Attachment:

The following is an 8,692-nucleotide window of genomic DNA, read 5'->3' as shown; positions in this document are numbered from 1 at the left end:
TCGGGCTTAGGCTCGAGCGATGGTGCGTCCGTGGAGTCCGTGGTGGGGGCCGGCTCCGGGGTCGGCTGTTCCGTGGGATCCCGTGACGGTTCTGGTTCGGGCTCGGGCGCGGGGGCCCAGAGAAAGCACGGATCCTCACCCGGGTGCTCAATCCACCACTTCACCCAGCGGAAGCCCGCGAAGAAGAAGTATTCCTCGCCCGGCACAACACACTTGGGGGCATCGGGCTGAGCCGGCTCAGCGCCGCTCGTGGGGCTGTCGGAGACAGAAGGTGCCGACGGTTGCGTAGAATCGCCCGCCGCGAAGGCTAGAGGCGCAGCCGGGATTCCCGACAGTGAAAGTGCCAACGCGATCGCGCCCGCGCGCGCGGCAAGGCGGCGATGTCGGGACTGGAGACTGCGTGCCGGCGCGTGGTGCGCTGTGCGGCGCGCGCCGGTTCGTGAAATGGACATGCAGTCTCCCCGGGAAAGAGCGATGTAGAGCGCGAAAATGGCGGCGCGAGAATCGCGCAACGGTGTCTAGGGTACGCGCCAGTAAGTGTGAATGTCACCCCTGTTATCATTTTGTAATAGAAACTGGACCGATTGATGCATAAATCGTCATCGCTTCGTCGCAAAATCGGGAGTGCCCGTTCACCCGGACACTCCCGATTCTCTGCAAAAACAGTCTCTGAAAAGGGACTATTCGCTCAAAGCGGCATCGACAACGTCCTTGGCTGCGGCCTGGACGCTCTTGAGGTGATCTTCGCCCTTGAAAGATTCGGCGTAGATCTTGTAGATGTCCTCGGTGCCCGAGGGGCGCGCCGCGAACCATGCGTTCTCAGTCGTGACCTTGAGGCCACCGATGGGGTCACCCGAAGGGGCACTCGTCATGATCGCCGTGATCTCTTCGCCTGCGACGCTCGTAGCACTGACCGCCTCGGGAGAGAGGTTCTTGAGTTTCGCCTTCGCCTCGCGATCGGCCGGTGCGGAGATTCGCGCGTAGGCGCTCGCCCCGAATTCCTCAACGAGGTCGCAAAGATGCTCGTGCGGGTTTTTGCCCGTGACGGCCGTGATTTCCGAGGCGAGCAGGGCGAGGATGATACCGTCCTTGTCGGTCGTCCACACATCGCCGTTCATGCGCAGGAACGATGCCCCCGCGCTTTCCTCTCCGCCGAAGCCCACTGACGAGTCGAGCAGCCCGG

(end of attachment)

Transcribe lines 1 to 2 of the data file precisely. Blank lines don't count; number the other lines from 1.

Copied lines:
The following is an 8,692-nucleotide window of genomic DNA, read 5'->3' as shown; positions in this document are numbered from 1 at the left end:
TCGGGCTTAGGCTCGAGCGATGGTGCGTCCGTGGAGTCCGTGGTGGGGGCCGGCTCCGGGGTCGGCTGTTCCGTGGGATCCCGTGACGGTTCTGGTTCGGGCTCGGGCGCGGGGGCCCAGAGAAAGCACGGATCCTCACCCGGGTGCTCAATCCACCACTTCACCCAGCGGAAGCCCGCGAAGAAGAAGTATTCCTCGCCCGGCACAACACACTTGGGGGCATCGGGCTGAGCCGGCTCAGCGCCGCTCGTGGGGCTGTCGGAGACAGAAGGTGCCGACGGTTGCGTAGAATCGCCCGCCGCGAAGGCTAGAGGCGCAGCCGGGATTCCCGACAGTGAAAGTGCCAACGCGATCGCGCCCGCGCGCGCGGCAAGGCGGCGATGTCGGGACTGGAGACTGCGTGCCGGCGCGTGGTGCGCTGTGCGGCGCGCGCCGGTTCGTGAAATGGACATGCAGTCTCCCCGGGAAAGAGCGATGTAGAGCGCGAAAATGGCGGCGCGAGAATCGCGCAACGGTGTCTAGGGTACGCGCCAGTAAGTGTGAATGTCACCCCTGTTATCATTTTGTAATAGAAACTGGACCGATTGATGCATAAATCGTCATCGCTTCGTCGCAAAATCGGGAGTGCCCGTTCACCCGGACACTCCCGATTCTCTGCAAAAACAGTCTCTGAAAAGGGACTATTCGCTCAAAGCGGCATCGACAACGTCCTTGGCTGCGGCCTGGACGCTCTTGAGGTGATCTTCGCCCTTGAAAGATTCGGCGTAGATCTTGTAGATGTCCTCGGTGCCCGAGGGGCGCGCCGCGAACCATGCGTTCTCAGTCGTGACCTTGAGGCCACCGATGGGGTCACCCGAAGGGGCACTCGTCATGATCGCCGTGATCTCTTCGCCTGCGACGCTCGTAGCACTGACCGCCTCGGGAGAGAGGTTCTTGAGTTTCGCCTTCGCCTCGCGATCGGCCGGTGCGGAGATTCGCGCGTAGGCGCTCGCCCCGAATTCCTCAACGAGGTCGCAAAGATGCTCGTGCGGGTTTTTGCCCGTGACGGCCGTGATTTCCGAGGCGAGCAGGGCGAGGATGATACCGTCCTTGTCGGTCGTCCACACATCGCCGTTCATGCGCAGGAACGATGCCCCCGCGCTTTCCTCTCCGCCGAAGCCCACTGACGAGTCGAGCAGCCCGG